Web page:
Unsustainable coffee? In the near future, it won’t be an option

Could coffee be the world’s first sustainable agricultural product? Conservation International’s Bambi Semroc says, yes. And it all starts with sourcing.

bags of peruvian coffee beans
Terra Nera coffee beans. Image: Annerella, CC BY 3.0, via Wikimedia Commons

I remember a time when the only real choice you had to make about your coffee was to add cream or sugar.

Now? A dizzying array of brands, beans and blends competes for your taste buds (and your pocketbook). Soon — if I have my way — there will be one thing that coffee drinkers will not have to make a choice about: whether the brew they’re drinking is sustainably sourced.

On National Coffee Day, coffee shops across the United States will offer free cups of java to get you in the door. What is remarkable to me, having worked in the coffee world for over 15 years, is that despite cutthroat competition for your coffee money, these companies are starting to work together for a shared goal: to ensure a sustained supply of coffee that is good for nature and for the 25 million people who grow the crop.

How? It starts with sourcing.

More roasters and retailers are committing to source their coffee only from producers who grow it sustainably. Many of these companies are part of the Sustainable Coffee Challenge, a coalition of 80 actors from across the coffee sector working to make coffee the world’s first completely sustainable agricultural product.

To date, companies including Starbucks, Nespresso, McDonald’s, Keurig and now Walmart — the world’s largest retailer — have made such commitments, vowing to sustainably source their coffee by a certain date.

These new commitments send a clear signal to farmers that there is truly a market for a sustainable product.


You might think that this amounts to lip service, an empty p.r. exercise aimed at burnishing these companies’ “green cred.”

It’s not.

What these commitments do is increase demand for sustainable coffee within the marketplace. Historically, coffee traders, roasters and farmers have said that there is not enough demand for a sustainable product — that is, consumers have not been willing to pay more in sufficient numbers to ensure sustainability.

As a result, efforts to transition the sector to sustainable production have fallen short. These new commitments send a clear signal to farmers that there is truly a market for a sustainable product — the reach of these retailers is too large to ignore.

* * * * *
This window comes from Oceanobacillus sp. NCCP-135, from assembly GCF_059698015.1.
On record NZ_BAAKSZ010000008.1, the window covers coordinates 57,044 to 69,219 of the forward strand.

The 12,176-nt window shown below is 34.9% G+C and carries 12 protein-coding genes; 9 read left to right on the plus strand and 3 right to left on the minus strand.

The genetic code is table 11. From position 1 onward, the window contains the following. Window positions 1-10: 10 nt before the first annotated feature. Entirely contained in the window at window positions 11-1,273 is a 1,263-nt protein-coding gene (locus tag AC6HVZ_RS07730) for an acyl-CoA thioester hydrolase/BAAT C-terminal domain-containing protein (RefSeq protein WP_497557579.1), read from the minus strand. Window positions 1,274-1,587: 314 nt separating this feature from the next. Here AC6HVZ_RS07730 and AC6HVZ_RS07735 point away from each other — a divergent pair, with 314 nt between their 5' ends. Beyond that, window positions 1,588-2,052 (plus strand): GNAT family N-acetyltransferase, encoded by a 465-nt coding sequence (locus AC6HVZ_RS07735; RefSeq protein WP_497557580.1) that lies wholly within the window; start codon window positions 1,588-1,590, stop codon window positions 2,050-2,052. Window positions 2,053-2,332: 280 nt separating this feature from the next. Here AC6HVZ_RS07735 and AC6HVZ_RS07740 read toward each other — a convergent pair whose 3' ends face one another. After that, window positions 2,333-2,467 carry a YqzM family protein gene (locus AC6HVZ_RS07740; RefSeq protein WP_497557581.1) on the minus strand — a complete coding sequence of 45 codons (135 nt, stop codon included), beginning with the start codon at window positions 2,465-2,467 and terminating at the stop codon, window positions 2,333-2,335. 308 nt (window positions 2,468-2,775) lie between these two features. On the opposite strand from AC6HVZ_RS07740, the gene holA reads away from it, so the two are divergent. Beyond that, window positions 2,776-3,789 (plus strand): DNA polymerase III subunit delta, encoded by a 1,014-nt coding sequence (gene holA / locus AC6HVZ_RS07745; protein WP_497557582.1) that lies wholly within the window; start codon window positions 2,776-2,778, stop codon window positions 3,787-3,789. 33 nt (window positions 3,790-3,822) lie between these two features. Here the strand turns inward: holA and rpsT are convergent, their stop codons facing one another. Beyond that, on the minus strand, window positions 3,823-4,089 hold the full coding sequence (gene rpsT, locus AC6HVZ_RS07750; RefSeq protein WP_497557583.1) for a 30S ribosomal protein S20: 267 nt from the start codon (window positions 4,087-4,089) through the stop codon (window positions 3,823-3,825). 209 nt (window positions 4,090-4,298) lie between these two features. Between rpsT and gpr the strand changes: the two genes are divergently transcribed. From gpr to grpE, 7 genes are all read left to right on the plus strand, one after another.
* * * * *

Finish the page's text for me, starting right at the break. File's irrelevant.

You might think it’s unusual for companies supplying us coffee to push demand instead of you and me.

In this case, it’s not.

These companies know that their supply of coffee faces an uncertain future as the climate changes. 

A recent study shows that the land suitable for growing coffee worldwide could be cut in half as rising temperatures and extreme weather wreak havoc on crops.

These companies recognise that laying the groundwork for sustainable sourcing now is in their own best interest over the long term.

Complete sustainability in the coffee sector? You might think it sounds like a pipe dream.

The truth is, we’re not that far off.

A recent report shows that 48 per cent of the global coffee crop was produced according to a sustainability standard. This figure doesn’t account for coffee sourced via programs where companies make investments that support farmers in the transition to more sustainable production.

It’s a good start, but more commitments are needed to ensure we can all still enjoy a good cup of coffee 20 years from now, without razing tropical forests in the process.

We hope for a day when consumers no longer have to choose between a sustainable cup of coffee and an unsustainable cup. If the Sustainable Coffee Challenge succeeds, that day might be sooner than you think.

Bambi Semroc is the senior strategic advisor in Conservation International’s Center for Environmental Leadership in Business.

This piece was published with permission from Conservation International.

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